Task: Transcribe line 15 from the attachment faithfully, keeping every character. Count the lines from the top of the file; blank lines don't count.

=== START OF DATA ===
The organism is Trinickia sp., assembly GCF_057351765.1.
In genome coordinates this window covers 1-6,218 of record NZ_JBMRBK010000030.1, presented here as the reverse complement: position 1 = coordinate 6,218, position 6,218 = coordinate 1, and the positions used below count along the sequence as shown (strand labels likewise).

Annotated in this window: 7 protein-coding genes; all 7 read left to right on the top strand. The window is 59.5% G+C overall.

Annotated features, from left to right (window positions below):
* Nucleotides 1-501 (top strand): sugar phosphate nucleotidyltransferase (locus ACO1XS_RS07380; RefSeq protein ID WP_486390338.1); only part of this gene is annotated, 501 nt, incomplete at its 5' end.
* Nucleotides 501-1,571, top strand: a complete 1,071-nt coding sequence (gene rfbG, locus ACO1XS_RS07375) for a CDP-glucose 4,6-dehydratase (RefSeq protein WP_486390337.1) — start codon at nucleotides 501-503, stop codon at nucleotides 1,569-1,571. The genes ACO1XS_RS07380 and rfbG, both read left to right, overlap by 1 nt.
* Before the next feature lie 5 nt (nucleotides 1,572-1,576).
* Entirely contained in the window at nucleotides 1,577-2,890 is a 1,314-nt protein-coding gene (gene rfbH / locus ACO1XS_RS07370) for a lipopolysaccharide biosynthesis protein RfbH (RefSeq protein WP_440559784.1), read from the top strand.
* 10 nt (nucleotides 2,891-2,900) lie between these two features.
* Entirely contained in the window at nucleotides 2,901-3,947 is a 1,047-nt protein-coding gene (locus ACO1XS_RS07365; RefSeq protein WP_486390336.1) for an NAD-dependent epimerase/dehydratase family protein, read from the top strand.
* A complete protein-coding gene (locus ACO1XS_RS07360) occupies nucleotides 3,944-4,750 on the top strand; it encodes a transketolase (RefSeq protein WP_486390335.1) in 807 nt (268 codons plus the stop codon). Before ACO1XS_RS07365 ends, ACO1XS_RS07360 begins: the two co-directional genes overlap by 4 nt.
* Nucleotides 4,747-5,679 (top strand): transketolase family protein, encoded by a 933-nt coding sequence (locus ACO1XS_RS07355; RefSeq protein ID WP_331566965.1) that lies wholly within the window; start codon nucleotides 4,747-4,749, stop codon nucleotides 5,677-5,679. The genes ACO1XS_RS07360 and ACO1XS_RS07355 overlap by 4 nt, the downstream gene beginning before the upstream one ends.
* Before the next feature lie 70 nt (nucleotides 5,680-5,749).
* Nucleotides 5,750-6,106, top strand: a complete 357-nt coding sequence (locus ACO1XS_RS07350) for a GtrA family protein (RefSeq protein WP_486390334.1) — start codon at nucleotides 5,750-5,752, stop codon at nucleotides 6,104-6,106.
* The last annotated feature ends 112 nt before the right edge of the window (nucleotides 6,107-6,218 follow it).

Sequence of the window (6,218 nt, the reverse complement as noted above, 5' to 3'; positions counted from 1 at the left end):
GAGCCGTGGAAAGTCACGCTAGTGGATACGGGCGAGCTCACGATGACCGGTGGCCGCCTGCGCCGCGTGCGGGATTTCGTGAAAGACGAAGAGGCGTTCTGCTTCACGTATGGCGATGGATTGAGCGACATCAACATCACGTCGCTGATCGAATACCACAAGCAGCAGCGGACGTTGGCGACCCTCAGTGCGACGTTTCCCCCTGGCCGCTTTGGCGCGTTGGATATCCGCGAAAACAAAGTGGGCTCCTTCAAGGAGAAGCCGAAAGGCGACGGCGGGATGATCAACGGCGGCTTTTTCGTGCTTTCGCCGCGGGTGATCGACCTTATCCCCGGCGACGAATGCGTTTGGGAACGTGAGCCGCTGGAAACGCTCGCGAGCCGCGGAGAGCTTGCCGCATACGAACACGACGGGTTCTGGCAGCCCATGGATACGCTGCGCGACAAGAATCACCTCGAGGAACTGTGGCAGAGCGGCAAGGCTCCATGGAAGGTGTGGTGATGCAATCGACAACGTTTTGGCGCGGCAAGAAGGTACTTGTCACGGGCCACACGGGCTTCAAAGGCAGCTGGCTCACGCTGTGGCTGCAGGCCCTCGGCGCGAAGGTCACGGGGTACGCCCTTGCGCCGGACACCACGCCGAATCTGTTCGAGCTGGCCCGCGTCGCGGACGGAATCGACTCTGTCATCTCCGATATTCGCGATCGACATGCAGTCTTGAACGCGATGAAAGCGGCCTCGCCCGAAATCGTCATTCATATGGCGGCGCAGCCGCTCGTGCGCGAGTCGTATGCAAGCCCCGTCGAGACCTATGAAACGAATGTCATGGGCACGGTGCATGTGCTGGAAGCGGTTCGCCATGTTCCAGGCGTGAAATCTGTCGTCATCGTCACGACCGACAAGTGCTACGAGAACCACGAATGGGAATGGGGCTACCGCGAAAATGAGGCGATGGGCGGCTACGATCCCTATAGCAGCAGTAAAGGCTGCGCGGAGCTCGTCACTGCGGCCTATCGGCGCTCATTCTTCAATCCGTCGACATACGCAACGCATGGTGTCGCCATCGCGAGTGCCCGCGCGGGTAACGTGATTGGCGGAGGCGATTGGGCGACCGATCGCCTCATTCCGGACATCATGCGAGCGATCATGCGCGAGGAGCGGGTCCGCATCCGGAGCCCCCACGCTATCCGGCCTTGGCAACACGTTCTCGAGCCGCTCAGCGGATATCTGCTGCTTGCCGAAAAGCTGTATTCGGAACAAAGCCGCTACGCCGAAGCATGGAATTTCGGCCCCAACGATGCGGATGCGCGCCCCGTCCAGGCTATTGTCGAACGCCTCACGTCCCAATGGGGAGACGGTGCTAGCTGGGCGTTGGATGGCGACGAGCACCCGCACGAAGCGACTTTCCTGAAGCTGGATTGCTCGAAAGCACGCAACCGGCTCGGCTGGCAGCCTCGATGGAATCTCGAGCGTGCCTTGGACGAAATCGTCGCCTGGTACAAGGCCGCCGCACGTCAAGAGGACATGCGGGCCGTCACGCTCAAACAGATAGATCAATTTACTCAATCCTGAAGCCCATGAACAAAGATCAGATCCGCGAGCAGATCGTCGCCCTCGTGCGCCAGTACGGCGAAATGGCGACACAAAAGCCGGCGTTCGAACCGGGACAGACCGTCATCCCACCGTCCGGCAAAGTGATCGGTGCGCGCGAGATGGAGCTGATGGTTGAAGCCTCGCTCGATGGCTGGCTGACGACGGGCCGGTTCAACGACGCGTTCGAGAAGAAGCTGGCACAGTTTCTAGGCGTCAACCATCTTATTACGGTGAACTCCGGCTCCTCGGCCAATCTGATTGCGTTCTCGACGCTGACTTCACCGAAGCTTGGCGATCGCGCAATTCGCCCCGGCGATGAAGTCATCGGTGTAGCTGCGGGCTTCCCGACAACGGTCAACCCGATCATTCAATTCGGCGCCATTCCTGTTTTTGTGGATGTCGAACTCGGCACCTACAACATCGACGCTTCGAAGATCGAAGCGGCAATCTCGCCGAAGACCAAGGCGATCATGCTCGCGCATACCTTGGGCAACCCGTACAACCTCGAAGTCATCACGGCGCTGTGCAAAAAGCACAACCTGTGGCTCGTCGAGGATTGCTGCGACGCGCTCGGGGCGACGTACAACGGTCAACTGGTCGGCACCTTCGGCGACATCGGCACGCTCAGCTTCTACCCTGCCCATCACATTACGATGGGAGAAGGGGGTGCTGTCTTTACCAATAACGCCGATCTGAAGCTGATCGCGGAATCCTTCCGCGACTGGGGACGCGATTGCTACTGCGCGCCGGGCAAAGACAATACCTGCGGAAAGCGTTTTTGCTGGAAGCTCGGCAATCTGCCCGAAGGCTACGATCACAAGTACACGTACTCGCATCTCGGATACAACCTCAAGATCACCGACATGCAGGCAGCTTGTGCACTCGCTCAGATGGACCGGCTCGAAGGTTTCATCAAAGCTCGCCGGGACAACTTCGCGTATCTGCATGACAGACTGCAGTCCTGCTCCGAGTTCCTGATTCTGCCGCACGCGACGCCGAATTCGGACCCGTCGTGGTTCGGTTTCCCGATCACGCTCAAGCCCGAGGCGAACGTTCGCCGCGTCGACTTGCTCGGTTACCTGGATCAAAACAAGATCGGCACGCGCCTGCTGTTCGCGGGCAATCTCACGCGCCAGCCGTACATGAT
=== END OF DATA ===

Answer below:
* The last annotated feature ends 112 nt before the right edge of the window (nucleotides 6,107-6,218 follow it).